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Since July 20, more than 400 stagehands and technical workers belonging to IATSE Local 58 have been locked out by the bosses at Toronto’s Exhibition Place.

From IATSE58 Facebook page

This attack on unionized workers has captured Toronto’s attention after pickets were set up outside the Exhibition gates. Appeals from the workers to not cross picket lines has resulted in a projected loss of $1.5 million in profits for the CNE. This has proven to be an effective way of getting the attention of employers to return to the table. Members of the union have made it clear that the employers’ lockout and use of scabs is nothing more than union busting and a move to set a new industry standard for low wages.

The Toronto Exhibition’s Board of Governors are hand picked by Mayor John Tory and the City of Toronto. The Board of Governors want to sever ties with union work and attract corporations that can use the Exhibition ground space and other venues to stage concerts, sports games, conventions and trade shows with cheap labour.

Members of Local 58 argue that this kind of union busting leads to a race to the bottom in terms of wages and unsafe working conditions. Contrary to what the Board of Governors claim, this dispute is not solely over wages, but a struggle to defend the union which protects workers against low wages and the increase in precarious work.

Busting Local 58 is a long-term goal for the Board of Governors. The aim is to reduce labour costs of union members to “compete” with non-union labour. This would mean a reduction of the current average wage of $30/hour to $14/hour. Such wage cuts would be a huge loss for workers that have been employed by the Exhibition for decades. Above all, members of Local 58 are fighting for the right to collectively bargain and maintain good union jobs.

On August 21, at a rally at city hall, an apprentice member of Local 58 said the following:

“We’re a craft local, so that means we have a small membership but a big international. In this local we only have 400 members, so the city went after us first, thinking it would be easy to break us. It’s testing the waters. There are seven unions on the EX grounds, and if they can break us they can go after other unions. And I can tell you right now that in the unions and their negotiations, they are stiff-arming them the same way as they are stiff-arming us, attacking our jurisdiction and not actually negotiating.”

The financial hardship of being locked out has taken its toll on union members, many of whom have been forced to dip into their savings or even turn to food banks to survive. In an interview with Fightback, TC Slocco, a 20-year member of the union, said,

“I haven’t been allowed a paycheque in four weeks. This is week five of the lockout. My bank is not going to take a lockout notice as a substitute for the payment on my house.”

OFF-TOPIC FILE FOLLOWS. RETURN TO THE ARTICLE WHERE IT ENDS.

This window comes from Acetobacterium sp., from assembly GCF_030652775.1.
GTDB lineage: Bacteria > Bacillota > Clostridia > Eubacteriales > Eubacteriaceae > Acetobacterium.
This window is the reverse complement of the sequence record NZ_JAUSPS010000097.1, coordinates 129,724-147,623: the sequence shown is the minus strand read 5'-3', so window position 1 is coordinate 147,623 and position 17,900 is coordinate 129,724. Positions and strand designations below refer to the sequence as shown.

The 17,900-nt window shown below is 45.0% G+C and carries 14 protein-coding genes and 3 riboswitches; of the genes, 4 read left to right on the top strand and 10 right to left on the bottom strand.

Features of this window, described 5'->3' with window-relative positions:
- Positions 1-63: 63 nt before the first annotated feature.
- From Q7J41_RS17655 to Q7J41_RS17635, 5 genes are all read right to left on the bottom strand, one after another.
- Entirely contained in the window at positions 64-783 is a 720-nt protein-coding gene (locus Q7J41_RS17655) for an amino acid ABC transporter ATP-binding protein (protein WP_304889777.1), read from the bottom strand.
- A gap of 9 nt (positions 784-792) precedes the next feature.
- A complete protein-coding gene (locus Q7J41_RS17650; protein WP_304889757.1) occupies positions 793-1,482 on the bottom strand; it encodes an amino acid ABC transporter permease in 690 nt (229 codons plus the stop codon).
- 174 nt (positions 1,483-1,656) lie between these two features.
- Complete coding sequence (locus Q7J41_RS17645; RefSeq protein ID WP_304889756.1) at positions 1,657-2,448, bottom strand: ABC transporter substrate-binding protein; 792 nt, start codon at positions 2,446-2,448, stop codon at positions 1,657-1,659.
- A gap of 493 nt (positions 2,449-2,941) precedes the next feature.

From IATSE58 Facebook page

During the lockout, scab labour has also been used repeatedly by management. The cost of bringing in scab labour has not saved the bosses any money, but then again, that was not their intention. Their real aim was to break the will of the union. In fact, the actual cost of scab labour is five times more than what Local 58 stagehands would have been paid to do.

Seeing scabs cross picket lines is disheartening for workers. Nonetheless, the union has fought back by publicly denouncing the use of scab labour, explaining how it weakens the labour movement as a whole.

As Sclocco put it:

“If I could say one thing to scabs everywhere: ‘don’t do it, just don’t do it.’ I know it is tempting and horribly hard to make ends meet, but if you undermine my cause, when I decide to take a stand and fight for my rights, you will be next. There is no question. They will always take back as much as you let them, and you just can’t afford to let them. The best thing to do is not scab. That’s what they should do.”

From IATSE58 Facebook page

On August 21, the Board of Governors met with City Council to discuss their next steps. The union was not allowed in. It was later reported by an anonymous source in the closed session that the meetings’ participants did not get a majority on supporting arbitration, opting instead for John Tory’s motion for non-binding mediation. It is clear to workers that Tory and the Board of Governors are more interested in resolving the dispute by starving out the workers instead of giving in to their modest demands.

The wider labour movement must stand shoulder to shoulder with Local 58. Busting one union will only embolden the bosses and their lackeys in city council to continue with their anti-union crusade. This fight is all the more important with the election of the anti-union Ford government in Ontario. To effectively defeat union-busting politics, the working class can rely only on its own collective strength and must mobilize to fight back. An estimated 450 IATSE Local 58 workers have said they will not accept union busting tactics. The wider labour movement must do the same.

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